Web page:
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Thomas Max,
Sr. Software Engineer & Trainer, QFS

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Mailingliste - Einträge 2007


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Re: [QF-Test] How to manage the Description of smoke tests and their actual implementation


  • Subject: Re: [QF-Test] How to manage the Description of smoke tests and their actual implementation
  • From: "Michaelis, Mark" <mark.michaelis@?.com>
  • Date: Tue, 17 Jul 2007 08:55:11 +0200

Hello Stephan,

DDT Testing is really a piece of cake using QFTest:

1. Create a DDT Node
2. Either enter data directly or use a CSV file (e. g. username/password)
3. Create a test case node below the DDT node
4. Reference variables from the DDT Node (e. g. ${username})

Of course you might also decide to call procedures via "reflection" using this mechanism. I for example have a variable _actiontype_ with values like "mnemonic", "shortcut", "menu", "mouse", ... For a procedure openFile I then use:

openFile${actiontype}()

Well, my scenario is more complicated but it can be reduced to this.

The great thing about this: This makes it easy and quick to generate new test cases and they are very easy to read as there are less nodes to read. And what I really like in QFTest: You can comment every node. Or you can put sequences of nodes in sequence nodes and label them in a way that makes them easy to understand.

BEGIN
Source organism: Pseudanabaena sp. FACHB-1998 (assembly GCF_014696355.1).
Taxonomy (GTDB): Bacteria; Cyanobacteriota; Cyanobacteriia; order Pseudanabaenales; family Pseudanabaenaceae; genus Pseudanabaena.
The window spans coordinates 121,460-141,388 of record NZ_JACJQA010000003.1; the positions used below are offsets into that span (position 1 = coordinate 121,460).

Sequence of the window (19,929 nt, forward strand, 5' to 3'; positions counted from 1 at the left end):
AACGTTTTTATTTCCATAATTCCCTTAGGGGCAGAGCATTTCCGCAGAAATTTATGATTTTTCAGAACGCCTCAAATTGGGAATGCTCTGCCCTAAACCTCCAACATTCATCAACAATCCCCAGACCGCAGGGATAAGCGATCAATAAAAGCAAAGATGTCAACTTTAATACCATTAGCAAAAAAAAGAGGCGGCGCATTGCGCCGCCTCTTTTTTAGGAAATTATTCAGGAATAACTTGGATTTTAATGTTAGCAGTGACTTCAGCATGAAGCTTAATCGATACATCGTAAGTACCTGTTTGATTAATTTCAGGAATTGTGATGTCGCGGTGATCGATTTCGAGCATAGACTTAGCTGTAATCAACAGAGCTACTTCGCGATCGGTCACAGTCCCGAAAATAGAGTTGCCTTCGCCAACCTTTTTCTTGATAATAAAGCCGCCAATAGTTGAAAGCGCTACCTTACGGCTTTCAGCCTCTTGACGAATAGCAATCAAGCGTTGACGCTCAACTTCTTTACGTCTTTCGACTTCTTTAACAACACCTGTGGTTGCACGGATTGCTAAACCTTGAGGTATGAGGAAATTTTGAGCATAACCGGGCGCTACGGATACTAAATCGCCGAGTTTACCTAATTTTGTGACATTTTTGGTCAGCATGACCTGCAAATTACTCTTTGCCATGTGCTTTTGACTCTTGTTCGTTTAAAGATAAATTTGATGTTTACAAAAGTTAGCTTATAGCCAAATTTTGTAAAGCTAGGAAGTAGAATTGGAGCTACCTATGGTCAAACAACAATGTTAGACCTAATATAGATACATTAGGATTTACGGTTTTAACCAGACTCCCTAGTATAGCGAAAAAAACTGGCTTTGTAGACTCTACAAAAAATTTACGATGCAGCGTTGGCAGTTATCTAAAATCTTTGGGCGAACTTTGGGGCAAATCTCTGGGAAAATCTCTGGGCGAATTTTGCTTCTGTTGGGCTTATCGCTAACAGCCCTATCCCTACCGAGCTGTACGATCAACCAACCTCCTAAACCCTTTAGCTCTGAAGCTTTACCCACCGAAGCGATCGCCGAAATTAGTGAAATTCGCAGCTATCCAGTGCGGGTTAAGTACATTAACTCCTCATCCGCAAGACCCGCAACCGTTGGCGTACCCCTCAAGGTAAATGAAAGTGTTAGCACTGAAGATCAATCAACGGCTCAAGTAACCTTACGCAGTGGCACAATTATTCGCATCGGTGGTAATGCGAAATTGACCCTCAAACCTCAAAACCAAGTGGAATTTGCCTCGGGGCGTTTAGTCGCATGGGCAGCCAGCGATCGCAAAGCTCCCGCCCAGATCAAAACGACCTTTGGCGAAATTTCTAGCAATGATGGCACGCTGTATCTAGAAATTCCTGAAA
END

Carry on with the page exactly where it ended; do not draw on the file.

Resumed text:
>From my point of view you can write tests which are even readable for non-testers. My tests e. g. look like this directly below the test node:

* Sequence: Set Variables
* Sequence: Open File
* Sequence: Edit Content
* Sequence: Save File
* Sequence: Checks
  * Sequence: Check File Data (Size, Modification Date)
  * Sequence: Check File Content

I. e. with one view you can get an idea of the whole test. You don't have to worry to go into details if you just want to see what is actually tested.

About the Java Integration: I also don't feel comfortable with integrating Java through libraries into qftest. From my point of view you suddenly have to compile, build jars, set classpaths etc. I think it's harder to maintain such tests.

I rely on small chunks of Jython placed in external files. Inside qftest I only store 1 to 4 lines of Jython Code. Many Jython Code is placed in something I call a "framework" i. e. hidden from most developers.

Only small parts of Java Code are directly "injected" into a GuiTestFacade which comes with the SUT. I use the classloader of the application to locate the GuiTestFacade and create an instance of it. This way I am close to the application and every developer of the application is either aware of the interface I use for GUITests or at least I am indirectly informed in case of refactorings as I know where to search.

Regards
	Mark

--
Mark Michaelis
Software Engineer Quality Assurance

CoreMedia
Ludwig-Erhard-Str. 18
20459 Hamburg, Germany
www.coremedia.com

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